Thursday 27 July 2017

Investor pressure forces Uber co-founder Kalanick to resign

Uber co-founder Travis Kalanick said he had accepted the investors’ ‘request’ to step aside
Uber co-founder Travis Kalanick said he had accepted the investors’ ‘request’ to step aside

Heather Somerville

Uber CEO Travis Kalanick, co-founder of one of the most influential technology companies of its generation, has resigned under pressure from investors after a string of setbacks.

Kalanick's departure caps a tumultuous period for the world's largest taxi firm which has revolutionised the industry and challenged regulations worldwide.

The 40-year-old's pugnacious style largely defined Uber's approach and helped it become a transportation colossus valued at $68bn, the largest private firm backed by venture capitalists in the world.

But that brashness has also been blamed for scandals this year, from the unearthing of a culture of bullying and discrimination at Uber to a US Department of Justice federal investigation and a high-stakes lawsuit filed by Alphabet that threatens Uber's self-driving car ambitions.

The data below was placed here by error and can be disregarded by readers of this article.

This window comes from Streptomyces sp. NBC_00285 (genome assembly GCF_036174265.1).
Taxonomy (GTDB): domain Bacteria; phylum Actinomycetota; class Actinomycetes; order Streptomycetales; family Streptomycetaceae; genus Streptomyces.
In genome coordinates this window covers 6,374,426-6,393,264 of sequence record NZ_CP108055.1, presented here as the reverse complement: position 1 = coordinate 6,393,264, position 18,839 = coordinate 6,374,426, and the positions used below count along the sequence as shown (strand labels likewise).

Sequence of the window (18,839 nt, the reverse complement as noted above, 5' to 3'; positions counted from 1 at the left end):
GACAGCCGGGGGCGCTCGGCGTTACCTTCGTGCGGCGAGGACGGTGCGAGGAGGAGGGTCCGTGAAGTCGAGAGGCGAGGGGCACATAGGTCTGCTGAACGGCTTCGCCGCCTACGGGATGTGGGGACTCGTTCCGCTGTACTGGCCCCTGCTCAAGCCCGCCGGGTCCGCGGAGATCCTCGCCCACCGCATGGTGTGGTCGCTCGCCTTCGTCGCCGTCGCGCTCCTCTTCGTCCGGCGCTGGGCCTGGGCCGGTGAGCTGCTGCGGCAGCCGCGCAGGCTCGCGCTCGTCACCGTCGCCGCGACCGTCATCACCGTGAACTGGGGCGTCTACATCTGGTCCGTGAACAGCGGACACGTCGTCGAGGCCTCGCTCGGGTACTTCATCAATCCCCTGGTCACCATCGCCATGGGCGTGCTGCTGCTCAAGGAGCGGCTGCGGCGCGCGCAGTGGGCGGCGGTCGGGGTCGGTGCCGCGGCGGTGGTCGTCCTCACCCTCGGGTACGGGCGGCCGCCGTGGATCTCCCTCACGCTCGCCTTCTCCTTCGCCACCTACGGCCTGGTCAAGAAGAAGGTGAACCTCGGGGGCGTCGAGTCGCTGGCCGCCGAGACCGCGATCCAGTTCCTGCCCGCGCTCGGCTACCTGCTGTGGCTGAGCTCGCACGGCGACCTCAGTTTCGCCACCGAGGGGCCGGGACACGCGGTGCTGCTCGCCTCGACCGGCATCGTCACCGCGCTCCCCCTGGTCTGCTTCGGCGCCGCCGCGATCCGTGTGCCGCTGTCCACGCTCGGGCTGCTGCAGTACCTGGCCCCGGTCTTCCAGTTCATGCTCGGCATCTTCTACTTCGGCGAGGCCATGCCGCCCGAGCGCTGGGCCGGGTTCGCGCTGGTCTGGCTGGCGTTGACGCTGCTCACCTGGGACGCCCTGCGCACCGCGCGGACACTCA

"I love Uber more than anything in the world and at this difficult moment in my personal life I have accepted the investors' request to step aside so that Uber can go back to building rather than be distracted with another fight," Kalanick said in an email to employees that was provided to Reuters. Kalanick's departure widens an already gaping hole at the top of Uber which has no chief operating officer, chief financial officer or general counsel at the moment. For now, 14 people who reported to Kalanick are running Uber.

Kalanick faced increased scrutiny for a culture of sexism and rule-breaking at the company he helped start in 2009. After a video showing Kalanick berating an Uber driver who had complained about falling wages was released in February, the CEO made a public apology and promised to seek "leadership help".

Ultimately, it was some of Uber's main investors who forced Kalanick out, according to a source familiar with the matter. Venture capital firm Benchmark, whose partner Bill Gurley is one of Uber's largest shareholders and sits on its board, plus investors First Round Capital, Lowercase Capital, Menlo Ventures and Fidelity Investments, all pressed Kalanick to quit. (Reuters)

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